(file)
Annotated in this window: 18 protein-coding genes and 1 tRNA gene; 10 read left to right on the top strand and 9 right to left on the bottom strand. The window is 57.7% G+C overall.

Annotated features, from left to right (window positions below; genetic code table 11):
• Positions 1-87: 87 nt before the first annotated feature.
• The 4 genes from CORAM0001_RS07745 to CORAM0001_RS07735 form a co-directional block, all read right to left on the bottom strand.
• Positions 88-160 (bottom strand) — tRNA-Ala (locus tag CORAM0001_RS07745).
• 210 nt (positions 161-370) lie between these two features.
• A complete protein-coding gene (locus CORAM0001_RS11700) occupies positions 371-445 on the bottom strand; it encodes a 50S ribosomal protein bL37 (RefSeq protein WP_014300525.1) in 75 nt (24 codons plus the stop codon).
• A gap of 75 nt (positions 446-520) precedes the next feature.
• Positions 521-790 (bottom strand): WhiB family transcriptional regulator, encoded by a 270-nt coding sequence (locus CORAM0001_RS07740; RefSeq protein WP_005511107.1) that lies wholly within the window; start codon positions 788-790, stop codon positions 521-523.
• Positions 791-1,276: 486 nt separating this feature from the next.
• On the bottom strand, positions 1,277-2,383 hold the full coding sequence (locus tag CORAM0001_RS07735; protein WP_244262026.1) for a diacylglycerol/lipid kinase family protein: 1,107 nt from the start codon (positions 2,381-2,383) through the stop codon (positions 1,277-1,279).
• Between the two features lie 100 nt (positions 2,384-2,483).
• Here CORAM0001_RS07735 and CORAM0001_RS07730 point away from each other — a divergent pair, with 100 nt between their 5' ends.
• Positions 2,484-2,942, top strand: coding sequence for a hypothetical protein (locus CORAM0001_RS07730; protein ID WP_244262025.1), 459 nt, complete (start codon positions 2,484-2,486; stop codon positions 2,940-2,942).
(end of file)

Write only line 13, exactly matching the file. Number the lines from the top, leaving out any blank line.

• Here CORAM0001_RS07735 and CORAM0001_RS07730 point away from each other — a divergent pair, with 100 nt between their 5' ends.